FIGS. 6, 7 and 8 illustrate a plastic print body 3 of the type employed in reducing this invention to practice, using a solid phase change material, from which test data depicted in the temperature plots of FIG. 9 was developed. A 300 dot per inch printhead 8 was employed. In this embodiment, the printhead recess 3a in the print body 3 is sealed from the heat sink cavities 15a in the printhead 3 by an integral end plate section 3d which closes the recess 3a except for the opening of the slot 3b. In FIG. 6, to clearly show the end plate 3d, the printhead 8 and the flexible circuits have been removed; however, in FIG. 7, the sectional view taken on the section line VII--VII of FIG. 6, these features are included. The integral end plates 3d obviate seal failures between the heat sink 15 and the printhead 8. Direct heat exchange between the resistor substrate and the phase change material 15 no longer takes place, requiring that the printhead operate at a slightly higher temperature using the same heat sink material, but this can be compensated for by selection of a heat sink material which melts at a lower temperature to compensate the thermal drop across the end plate 3d if necessary.
FIG. 8 is a sectional view taken on the section line VIII--VIII of FIG. 6. The section plane includes the longitudinal axis of the slot 3b and outlines the interior structure of the slot 3b defining the passage 3bb between the opposite sides or openings of the slot 3b. In the position of the print device 1 seen in FIG. 8, it is apparent that there is a gravity induced flow of ink to the printhead at the outer opening of the slot 3b. In addition, expelling ink from the nozzles acts as a pump to draw ink into the priming cavities of the printhead.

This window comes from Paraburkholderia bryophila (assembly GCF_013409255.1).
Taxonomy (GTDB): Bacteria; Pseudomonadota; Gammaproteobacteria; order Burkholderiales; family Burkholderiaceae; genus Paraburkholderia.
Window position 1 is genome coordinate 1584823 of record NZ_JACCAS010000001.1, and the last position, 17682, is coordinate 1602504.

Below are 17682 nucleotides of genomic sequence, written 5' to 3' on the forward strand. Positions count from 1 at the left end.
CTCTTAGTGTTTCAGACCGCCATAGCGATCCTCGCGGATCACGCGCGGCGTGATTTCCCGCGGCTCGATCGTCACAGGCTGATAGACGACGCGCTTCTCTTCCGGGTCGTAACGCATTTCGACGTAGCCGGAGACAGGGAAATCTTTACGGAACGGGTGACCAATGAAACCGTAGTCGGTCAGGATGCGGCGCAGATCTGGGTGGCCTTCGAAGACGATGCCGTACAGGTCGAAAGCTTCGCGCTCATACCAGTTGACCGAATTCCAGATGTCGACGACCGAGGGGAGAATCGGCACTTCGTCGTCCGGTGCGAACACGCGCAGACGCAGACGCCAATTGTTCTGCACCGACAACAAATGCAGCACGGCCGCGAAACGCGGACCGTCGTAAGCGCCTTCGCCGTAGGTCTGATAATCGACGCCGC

Solid materials which have been found to be suitable for heat sink applications include gallium and polyethylene glycol. Low temperature solder is also acceptable. The melting point of the solid phase change material which is used depends upon the specific printhead with respect to the upper limit of temperature at which the printhead may operate without unacceptable degradation of print quality. Experiments with plastic body 300 dpi printheads indicates that the upper acceptable limit of thermal ink jet printhead temperatures varies widely. Thus a solid phase change material selected for this application should in any case have a melting temperature compatible with the known upper temperature limit of a particular printhead at which acceptable print quality still exists. Experiments with the plastic body printhead indicate a requirement that the materials change physical state at a temperature below the temperature limit of the printhead and have a moderate thermal conductivity, which for solids tested are of about 10 watts per meter per degree Kelvin. Material selection, solid or liquid, depends only upon known upper limits of print head temperature. Thermal conductivity is a factor in the rate at which the change in physical state must take place to absorb the rate of delivery of heat energy.